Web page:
Intelligent CIO Africa Issue 76 | Page 47

ITRC – which in 2021 had over 15,000 identity crime victims contact them for support services – said there was a 1044 % increase in social media account takeovers from 2020 to 2021 . As a follow up , the organisation conducted a survey of social media account takeover victims and found that 66 % were experiencing strong emotional reactions to losing control of their social media account , 92 % felt violated , 83 % were worried and anxious , 78 % felt angry , 77 % felt vulnerable and 7 % felt suicidal . These are important statistics to consider within the cybersecurity space .
While it may be easy for some to view social media identity theft as a mere inconvenience , these figures illustrate how closely tied one ’ s online reputation is to their emotional wellbeing .
Two of my friends , Trevor and Stacey , had their social media accounts hacked by a credential stuffing attack in July 2022 and none of them had 2-factor authentication set up . They were both professionals active on social media with one of them being a crypto enthusiast .
On their Instagram stories , the bad actors posted a message about getting involved in a bitcoin mining scheme . It was a screenshot of an iPhone lock screen which included a picture from their profile . In Trevor ’ s case , it was a picture with his wife displaying a bogus text message from Bank of America , followed by a screenshot from his supposed bank account .
While it doesn ’ t take a cybersecurity expert to recognise this was a scam , it could nonetheless prove to be an effective phishing tactic since it is coming from the trusted source ’ s actual account within a social ecosystem not known for abuse .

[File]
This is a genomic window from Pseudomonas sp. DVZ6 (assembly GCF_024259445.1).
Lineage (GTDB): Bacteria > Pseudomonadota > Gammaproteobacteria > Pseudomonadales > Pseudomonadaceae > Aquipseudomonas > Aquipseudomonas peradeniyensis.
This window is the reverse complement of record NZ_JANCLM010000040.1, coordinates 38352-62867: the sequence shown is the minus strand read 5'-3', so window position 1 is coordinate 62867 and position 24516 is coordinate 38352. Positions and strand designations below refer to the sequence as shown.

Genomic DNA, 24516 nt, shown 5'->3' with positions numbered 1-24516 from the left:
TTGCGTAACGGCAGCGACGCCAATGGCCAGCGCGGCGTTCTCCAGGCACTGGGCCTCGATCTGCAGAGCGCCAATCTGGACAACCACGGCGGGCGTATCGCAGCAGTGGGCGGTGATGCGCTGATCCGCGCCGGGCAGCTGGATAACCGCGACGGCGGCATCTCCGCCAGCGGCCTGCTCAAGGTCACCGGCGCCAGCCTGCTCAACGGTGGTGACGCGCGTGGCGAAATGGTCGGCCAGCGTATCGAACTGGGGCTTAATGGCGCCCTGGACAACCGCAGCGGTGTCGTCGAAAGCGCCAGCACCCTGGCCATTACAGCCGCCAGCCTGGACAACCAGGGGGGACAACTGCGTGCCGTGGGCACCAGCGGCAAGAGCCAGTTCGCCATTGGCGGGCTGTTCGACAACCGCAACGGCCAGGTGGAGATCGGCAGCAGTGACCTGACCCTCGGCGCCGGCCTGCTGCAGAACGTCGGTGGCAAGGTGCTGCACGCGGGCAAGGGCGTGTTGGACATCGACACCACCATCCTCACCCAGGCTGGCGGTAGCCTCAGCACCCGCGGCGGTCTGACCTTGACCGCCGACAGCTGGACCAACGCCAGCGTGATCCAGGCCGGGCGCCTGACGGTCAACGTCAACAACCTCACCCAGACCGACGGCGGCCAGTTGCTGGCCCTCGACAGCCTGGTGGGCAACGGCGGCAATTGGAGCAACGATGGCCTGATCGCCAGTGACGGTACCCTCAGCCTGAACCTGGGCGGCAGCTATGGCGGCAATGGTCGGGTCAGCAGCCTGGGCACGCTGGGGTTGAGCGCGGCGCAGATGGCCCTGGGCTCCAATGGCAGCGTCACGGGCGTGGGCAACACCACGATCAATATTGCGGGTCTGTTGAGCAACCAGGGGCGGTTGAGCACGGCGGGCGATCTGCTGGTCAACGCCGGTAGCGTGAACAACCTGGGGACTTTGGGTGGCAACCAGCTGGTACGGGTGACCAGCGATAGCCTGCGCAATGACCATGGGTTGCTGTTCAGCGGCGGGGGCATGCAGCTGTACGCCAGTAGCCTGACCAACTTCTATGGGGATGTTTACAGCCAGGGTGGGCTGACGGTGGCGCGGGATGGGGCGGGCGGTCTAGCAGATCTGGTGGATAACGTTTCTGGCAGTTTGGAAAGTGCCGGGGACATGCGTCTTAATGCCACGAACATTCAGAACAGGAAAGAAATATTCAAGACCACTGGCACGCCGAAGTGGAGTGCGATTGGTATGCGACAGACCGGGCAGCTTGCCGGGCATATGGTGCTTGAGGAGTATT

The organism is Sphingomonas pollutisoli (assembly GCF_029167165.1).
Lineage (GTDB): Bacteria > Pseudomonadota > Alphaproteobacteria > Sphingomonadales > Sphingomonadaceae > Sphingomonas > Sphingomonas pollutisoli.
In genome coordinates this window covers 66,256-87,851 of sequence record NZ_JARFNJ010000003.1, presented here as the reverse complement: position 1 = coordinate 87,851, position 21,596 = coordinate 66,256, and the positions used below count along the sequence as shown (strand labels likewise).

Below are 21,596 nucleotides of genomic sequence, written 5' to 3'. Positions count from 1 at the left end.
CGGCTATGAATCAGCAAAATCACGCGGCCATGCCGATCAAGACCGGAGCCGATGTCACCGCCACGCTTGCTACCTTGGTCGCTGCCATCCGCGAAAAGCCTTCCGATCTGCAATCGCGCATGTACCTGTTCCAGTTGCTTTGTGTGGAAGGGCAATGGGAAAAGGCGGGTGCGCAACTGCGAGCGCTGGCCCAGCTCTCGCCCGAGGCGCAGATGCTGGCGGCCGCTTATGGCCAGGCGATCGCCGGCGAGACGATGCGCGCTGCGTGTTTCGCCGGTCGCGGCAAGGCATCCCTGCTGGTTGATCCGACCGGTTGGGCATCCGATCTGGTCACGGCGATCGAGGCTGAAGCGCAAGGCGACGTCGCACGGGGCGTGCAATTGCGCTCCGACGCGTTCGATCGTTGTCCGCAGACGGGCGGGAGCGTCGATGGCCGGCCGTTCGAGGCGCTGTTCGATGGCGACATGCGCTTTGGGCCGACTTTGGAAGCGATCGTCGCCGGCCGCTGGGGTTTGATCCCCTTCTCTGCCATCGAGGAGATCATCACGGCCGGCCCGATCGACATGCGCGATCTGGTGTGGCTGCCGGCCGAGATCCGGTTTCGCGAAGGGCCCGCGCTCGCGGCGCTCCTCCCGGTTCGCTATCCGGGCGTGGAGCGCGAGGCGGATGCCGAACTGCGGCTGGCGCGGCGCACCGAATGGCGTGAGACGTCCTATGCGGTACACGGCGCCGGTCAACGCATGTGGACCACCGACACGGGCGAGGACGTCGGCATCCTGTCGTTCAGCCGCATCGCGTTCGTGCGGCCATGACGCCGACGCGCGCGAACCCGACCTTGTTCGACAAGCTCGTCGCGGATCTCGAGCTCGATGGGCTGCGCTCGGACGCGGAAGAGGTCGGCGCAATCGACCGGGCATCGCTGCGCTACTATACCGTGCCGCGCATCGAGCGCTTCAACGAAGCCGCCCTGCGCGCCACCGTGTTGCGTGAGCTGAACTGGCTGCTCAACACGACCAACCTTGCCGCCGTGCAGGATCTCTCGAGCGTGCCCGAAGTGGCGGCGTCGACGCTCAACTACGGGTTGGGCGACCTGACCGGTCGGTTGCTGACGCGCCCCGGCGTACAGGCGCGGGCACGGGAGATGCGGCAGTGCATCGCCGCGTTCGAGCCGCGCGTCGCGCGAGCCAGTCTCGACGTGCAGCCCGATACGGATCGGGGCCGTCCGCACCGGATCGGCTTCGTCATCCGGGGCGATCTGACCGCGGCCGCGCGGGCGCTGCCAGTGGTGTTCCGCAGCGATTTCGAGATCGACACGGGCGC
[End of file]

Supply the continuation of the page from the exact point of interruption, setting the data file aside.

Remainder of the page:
Curious about the sophistication of these attackers – and because I ’ ll never pass up an opportunity to speak directly to our black-hatted counterparts – I responded to the story to see how effective their messaging was . are not the sort of feelings we want customers and end-users to have when they rely on our products . And while this example may be specific to social media , the sentiment is something we can all share .
Whether it ’ s social media , FinTech , e-commerce or any other organisation with an exploitable user base , credential stuffing is a cat-and-mouse game that is here to stay – and with eyebrow-raising impact .
Javelin Strategy and Research in their 2021 Identity Fraud Study , reported that account takeover ( ATO ) fraud resulted in over US $ 6 billion in total losses in 2020 . When companies create new defences , hackers develop tools to bypass these safeguards and the cycle continues .
So , how can businesses fight back ?
In a recent Aite Group report , risk executives from financial institutions , FinTech lenders and e-commerce companies were interviewed to learn how they were protecting themselves from the escalating volume of ATO attacks . Some of the key takeaways were :
Ian Lauth , Senior Technical Marketing Manager , F5
But it was an awful ordeal for both friends . Trevor finally used Instagram ’ s facial recognition verification process to scan his face and compare it against their endless library of tagged photos . He was able to regain access within 27 hours and set up his 2-factor authentication .
Stacey , on the other hand , quit social media . The ordeal was too much of an embarrassment and created so much anxiety for her that she decided the whole persona in a digital realm was not for her .
But this is not unusual . On several occasions , consumers have stopped using a platform when their account is hacked . Panic , embarrassment and shame



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